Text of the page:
Return to Website

Ask the Nutritionist: Dr. Getty's Forum for Equine Nutrition

   Welcome to my forum. 

Here you will find more than 6 years of questions and my answers. It is searchable and offers a great deal of information. 

Currently, I am discontinuing new questions. This may change in the future, but in the meantime, please know that It has been a true pleasure serving you. 

Take a look at my Nutrition Library and Tips of the Month for a variety of answers on selected topics. Be sure to sign up for my monthly e-newsletter, Forage for Thought

I also have a growing number of recordings on "Teleseminars on Nutrition Topics that Concern You" as well as the new, Spotlight on Equine Nutrition Series -- printed versions of favorite teleseminars.

And finally, look for my articles in a variety of local publications and online newsletters, as well as the Horse Journal, where I am the Contributing Nutrition Editor.  


All the best,

 Dr. Getty 


Ask the Nutritionist: Dr. Getty's Forum for Equine Nutrition
This Forum is Locked
Sand Colic

Hi Dr Getty

I have a mare boarded at my barn who has had a sand colic twice in the past year. She is turned out 12-15hrs per day in a grass paddock (3/4 acre) the paddock is 95% grass and she eats it to the ground. She likes the new/short shoots of grass and pulls up roots as well. She has been getting sand clear one wk of every month for the past 7 months (since the first colic). She is a good drinker and pooper and I am wondering why she still coliced even with getting the sand clear as recommended. What can we do to prevent her eating too much sand or to increase the elimination of sand from her gut. Should we increase the sand clear frequency? Use a grazing muzzle? If sand clear isn't working to eliminate sand should I continue using? What do you suggest?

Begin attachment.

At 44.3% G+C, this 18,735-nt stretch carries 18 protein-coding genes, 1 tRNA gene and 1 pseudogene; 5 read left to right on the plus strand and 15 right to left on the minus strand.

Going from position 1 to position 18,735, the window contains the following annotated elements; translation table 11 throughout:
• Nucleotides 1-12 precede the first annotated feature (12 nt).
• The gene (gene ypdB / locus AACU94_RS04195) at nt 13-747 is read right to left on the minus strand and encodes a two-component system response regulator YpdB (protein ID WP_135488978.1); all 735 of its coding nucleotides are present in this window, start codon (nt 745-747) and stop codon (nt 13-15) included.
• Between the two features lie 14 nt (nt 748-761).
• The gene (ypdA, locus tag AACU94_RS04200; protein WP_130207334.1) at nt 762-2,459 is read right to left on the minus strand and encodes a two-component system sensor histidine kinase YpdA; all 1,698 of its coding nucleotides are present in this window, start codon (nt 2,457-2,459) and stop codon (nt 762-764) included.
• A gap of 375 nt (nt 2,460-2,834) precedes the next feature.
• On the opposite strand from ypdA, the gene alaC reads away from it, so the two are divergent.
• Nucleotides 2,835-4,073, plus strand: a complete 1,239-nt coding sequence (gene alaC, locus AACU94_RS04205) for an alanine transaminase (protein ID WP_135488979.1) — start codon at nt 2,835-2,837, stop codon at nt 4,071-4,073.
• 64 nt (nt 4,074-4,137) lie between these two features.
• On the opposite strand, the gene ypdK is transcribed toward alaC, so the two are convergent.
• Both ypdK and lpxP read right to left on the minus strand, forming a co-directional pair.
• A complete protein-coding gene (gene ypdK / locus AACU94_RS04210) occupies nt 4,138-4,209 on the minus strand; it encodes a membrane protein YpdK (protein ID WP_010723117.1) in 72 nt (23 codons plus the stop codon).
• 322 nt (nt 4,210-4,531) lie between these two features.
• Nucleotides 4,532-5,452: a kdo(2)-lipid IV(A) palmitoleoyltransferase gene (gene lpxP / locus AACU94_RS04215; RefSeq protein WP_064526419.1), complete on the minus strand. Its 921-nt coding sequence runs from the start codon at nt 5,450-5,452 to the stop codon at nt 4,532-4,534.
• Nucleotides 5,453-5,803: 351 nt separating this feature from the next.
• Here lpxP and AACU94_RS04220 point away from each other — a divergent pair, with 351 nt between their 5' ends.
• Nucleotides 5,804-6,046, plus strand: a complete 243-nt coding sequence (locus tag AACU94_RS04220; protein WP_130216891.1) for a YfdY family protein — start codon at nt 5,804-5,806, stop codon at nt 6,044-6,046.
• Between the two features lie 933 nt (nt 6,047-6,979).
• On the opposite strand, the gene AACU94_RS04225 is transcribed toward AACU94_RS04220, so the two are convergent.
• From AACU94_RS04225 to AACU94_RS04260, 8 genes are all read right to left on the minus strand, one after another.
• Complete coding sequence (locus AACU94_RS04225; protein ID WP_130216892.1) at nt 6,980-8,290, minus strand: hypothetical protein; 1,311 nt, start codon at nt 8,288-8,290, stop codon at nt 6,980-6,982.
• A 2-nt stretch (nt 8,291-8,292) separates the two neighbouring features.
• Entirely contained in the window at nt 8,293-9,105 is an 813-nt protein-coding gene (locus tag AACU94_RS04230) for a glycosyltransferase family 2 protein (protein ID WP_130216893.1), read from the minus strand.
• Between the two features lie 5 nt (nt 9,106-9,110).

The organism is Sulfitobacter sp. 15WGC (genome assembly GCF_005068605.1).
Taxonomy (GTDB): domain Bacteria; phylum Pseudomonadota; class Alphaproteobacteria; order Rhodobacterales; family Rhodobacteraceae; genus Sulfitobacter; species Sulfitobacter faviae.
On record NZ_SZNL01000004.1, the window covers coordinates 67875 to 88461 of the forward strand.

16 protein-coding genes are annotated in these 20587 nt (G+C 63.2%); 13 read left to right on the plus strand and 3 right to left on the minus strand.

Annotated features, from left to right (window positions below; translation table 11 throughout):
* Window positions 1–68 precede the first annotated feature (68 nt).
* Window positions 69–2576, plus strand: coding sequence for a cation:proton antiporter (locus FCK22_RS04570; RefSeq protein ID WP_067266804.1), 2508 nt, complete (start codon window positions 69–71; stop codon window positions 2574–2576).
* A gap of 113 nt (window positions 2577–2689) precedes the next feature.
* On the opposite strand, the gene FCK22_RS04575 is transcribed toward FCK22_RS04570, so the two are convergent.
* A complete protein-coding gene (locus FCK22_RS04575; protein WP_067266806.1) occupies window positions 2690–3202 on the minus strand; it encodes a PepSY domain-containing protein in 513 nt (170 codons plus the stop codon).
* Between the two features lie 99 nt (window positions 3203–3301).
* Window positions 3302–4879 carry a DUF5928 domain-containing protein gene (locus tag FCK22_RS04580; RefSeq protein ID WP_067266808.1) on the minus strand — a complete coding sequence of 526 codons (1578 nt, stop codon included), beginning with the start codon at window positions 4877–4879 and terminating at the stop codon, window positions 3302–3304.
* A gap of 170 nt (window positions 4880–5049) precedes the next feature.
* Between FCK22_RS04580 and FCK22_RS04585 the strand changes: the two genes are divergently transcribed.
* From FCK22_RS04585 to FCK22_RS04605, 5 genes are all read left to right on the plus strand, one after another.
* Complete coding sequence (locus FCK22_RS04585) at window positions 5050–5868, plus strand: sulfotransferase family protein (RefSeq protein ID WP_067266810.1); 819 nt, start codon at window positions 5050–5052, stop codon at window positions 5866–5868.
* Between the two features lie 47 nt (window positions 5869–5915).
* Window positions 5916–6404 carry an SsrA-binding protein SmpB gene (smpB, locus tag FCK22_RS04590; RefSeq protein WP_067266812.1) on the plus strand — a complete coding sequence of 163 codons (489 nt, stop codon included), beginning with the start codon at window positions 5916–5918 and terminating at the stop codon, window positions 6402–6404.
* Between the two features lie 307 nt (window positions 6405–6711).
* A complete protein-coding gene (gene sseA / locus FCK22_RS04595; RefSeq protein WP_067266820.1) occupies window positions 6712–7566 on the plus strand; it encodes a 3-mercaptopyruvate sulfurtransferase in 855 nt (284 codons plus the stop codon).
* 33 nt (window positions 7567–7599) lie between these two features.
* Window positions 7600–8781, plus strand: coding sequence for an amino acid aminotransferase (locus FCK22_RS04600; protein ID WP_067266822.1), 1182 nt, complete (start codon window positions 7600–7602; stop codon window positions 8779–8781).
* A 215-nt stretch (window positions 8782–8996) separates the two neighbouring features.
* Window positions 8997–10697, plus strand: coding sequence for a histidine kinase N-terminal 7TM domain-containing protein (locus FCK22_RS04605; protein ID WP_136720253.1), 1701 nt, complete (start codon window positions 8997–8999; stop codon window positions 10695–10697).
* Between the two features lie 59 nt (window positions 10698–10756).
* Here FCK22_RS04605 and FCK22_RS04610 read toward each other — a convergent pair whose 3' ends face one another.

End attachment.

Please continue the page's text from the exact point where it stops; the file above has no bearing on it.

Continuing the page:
Where are you from? Florida

How did you locate this forum? Online

Re: Sand Colic

Hello Patty,

I understand your frustration -- sand colic is difficult to treat and prevent. Continue giving the psyllium for one week each month.

Water and hay consumption will make a difference. It would be better for her if she were not on pasture that is overly grazed. So, if possible, remove her from sparce pasture and give her all the grass hay she wants. But, keep in mind that stress is also a factor, so if moving her will create stress (new environment, isolation from buddies, etc.) then this will defeat your purpose.

Water consumption is also critical -- she should be drinking at least 10 gallons per day. You're in Florida, so the water temperature should not be a factor, but if the night time temps get down below 40 degrees, you'll want to have her water heated to no lower than 50 degrees. Horses will significantly reduce their water consumption when the water temp is below 50.

Exercise is also very important -- she should at least be walked each day to keep gut motility adequate.

Keep me posted!

Dr. Getty

Where are you from? Bayfield, CO